Heather1957 in reply to Karen_2

Good luck - I hope you have some help, you don't need to do it alone.

Karen_2 profile image
Karen_2 in reply to Heather1957

Thank you. Like I said I have PTSD from heart attack all those years of ago which I feel alone with that but not stopping smoking.

I switched to vaping 10 years ago after trying patches and gum.It was easy and I still vape as I enjoy the "act" of smoking although I vape zero nicotine and pure glycol.

Try it. You won't be sorry.

Free stop smoking hack for you (and anyone else), which works for very well. I am a qualified coach and hypnotherapist and use this with my clients who want to give up bad habits.

Firstly, ask your self, and I mean really ask yourself..... "Do I want to stop smoking?" If the answer is no, then carry on and enjoy it. Your life, your choice, you are in control, no one else.

If however the answer is yes, then feel free to try this.

Time how long you take for every drag for each cigarette you smoke every day, time each one, it's very important. Write the answer down in seconds. It won't be many!

Add up how many cigarettes you smoke each day. Write the answer down.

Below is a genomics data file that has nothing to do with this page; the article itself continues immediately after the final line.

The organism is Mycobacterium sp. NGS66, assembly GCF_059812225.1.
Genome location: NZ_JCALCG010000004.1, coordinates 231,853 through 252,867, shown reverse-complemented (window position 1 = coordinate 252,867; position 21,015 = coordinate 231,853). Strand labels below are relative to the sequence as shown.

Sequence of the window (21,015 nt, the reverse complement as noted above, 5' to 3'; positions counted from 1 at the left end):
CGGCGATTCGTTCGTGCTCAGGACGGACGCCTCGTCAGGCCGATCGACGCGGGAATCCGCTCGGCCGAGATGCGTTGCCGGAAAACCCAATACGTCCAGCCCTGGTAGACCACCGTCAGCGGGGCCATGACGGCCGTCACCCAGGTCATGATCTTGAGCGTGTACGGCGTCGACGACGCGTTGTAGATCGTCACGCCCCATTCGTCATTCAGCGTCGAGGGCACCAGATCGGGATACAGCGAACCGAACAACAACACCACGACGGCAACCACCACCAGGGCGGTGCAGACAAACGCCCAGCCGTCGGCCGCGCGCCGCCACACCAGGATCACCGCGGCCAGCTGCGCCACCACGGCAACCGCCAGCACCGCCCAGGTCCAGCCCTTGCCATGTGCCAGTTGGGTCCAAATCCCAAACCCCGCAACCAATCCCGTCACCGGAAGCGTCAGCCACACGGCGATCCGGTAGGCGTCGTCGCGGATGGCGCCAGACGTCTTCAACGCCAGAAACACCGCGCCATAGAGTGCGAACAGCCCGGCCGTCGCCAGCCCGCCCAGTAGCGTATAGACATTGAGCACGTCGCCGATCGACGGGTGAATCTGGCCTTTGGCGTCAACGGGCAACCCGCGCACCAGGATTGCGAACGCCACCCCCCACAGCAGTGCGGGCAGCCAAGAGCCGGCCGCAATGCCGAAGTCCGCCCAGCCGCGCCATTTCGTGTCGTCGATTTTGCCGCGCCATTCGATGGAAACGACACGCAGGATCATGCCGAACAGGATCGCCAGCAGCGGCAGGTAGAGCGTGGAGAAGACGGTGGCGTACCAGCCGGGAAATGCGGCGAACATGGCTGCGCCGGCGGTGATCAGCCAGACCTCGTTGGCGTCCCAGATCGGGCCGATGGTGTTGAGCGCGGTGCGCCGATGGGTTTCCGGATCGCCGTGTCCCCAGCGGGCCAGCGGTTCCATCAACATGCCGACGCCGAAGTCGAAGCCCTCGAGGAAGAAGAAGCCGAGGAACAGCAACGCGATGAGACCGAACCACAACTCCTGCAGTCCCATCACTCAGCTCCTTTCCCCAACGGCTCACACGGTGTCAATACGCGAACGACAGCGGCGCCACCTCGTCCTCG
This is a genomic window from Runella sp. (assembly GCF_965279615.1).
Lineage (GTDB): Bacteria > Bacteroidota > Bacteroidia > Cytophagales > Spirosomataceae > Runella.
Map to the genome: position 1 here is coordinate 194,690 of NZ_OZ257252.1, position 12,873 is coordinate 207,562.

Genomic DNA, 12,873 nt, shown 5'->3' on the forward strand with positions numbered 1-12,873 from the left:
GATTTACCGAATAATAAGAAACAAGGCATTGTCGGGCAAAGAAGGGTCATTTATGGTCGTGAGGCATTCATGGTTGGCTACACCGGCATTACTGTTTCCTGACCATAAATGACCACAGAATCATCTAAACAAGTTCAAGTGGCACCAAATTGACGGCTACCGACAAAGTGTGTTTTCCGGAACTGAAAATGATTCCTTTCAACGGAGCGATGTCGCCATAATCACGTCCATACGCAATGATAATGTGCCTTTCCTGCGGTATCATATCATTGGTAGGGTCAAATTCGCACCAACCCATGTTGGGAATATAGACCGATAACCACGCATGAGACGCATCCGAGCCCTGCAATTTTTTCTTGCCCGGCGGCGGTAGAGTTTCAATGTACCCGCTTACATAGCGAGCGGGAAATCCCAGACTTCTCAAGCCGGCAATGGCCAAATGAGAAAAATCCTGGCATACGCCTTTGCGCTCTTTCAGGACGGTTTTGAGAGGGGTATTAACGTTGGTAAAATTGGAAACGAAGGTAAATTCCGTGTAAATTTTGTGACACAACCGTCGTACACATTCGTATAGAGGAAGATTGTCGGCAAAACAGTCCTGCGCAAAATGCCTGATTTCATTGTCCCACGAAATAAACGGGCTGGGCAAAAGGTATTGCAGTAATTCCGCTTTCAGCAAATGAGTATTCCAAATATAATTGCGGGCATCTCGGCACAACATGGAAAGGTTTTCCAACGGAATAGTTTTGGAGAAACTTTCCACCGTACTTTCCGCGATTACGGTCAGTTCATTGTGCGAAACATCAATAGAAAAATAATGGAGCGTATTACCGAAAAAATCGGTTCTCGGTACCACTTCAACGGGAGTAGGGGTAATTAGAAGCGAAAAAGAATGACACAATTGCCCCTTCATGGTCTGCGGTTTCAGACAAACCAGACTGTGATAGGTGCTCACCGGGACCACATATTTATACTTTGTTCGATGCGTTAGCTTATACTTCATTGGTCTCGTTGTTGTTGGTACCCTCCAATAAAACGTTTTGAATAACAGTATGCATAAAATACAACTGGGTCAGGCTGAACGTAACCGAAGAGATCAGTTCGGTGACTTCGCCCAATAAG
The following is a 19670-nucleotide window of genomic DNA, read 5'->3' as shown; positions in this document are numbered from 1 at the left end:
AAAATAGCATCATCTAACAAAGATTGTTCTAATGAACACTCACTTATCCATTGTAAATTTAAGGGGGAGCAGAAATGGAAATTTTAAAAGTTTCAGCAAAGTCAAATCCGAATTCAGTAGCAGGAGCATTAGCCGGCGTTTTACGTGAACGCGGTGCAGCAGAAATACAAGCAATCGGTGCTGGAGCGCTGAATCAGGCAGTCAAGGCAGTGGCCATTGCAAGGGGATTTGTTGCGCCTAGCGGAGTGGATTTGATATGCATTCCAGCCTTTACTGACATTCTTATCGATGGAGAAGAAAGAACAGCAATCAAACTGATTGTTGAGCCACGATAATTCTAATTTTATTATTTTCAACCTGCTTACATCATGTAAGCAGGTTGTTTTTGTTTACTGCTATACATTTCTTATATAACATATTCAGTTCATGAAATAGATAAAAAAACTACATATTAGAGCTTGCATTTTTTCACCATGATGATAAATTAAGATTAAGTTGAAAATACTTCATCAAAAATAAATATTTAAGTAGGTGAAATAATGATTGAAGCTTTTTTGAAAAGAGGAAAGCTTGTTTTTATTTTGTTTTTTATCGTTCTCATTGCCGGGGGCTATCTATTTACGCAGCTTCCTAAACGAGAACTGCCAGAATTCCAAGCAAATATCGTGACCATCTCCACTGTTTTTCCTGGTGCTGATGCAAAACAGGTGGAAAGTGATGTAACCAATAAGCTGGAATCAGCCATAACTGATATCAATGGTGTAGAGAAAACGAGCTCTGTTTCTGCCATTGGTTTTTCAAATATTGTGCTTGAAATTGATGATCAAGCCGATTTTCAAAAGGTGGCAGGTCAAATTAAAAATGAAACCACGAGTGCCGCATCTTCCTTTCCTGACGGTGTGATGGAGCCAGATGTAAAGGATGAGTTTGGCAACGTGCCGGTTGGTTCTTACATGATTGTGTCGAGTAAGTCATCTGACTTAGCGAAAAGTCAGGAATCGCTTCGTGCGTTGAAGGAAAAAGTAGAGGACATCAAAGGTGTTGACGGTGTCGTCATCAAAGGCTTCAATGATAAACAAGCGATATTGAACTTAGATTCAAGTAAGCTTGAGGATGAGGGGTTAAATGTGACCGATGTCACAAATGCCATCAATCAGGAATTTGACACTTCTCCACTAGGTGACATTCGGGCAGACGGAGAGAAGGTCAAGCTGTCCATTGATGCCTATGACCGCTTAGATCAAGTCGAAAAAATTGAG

Multiply the drag time by the number of cigarettes you smoke per day to get an answer in seconds. Write this down.

Divide the answer by 60 to get minutes. Divide again by 60, if needed, to get the answer in hours (unlikely). This is the amount of time you are a SMOKER.

Take away the answer from 24 hours.

The answer is how many hours in a day you are a NON SMOKER! You will be very very surprised!

e.g. being very generous I would approximate , 5 seconds per drag on average, 12 drags per cigarette is 60 seconds, 20 cigarettes a day, equals 1200 seconds a day which is 20 minutes!

A 20 a day habit means you are a NON SMOKER for 23 hours and 40 minutes out of 24.....let that sink in. If you do not smoke for 23 hours and 40 minutes or how many it is for you (a lot more I guess?), how easy will it be to get to 24?

Good luck and knowing you have to make some changes and you have come through this experience very well is a fantastic start. I am sure you are going to do amazingly.

Jamesy12 profile image
Jamesy12 in reply to Thecyclist

Thanks for the positive feedback,, I do limit myself to a smoke after breakfast rather than one straight after my first cup of tea of the day I feel it helps or so I think to myself,,, will keep on trying 🤞👍

Qualipop profile image
Qualipop in reply to Thecyclist

That is absolutely brilliant. I spend most of my time just holding a cigarette and wasting money

Knock them on the head. It’s hard… but you can do it. After my heart attack I asked my wife to bin all my fags, lighters and ashtrays in the house before I came home I was determined to quit. I was in hell for a few weeks but after that I focused on my health and eating and things got easier.

I had a heart attack on April 29, 2021. Quit smoking on April 29, 2021. Never smoked again and don't want to smoke again. Don't miss it at all. I live with 2 people that smoke and still don't miss it. Just quit and don't look back. I can attest to the fact that smoking does nothing positive for you, so there's nothing to miss.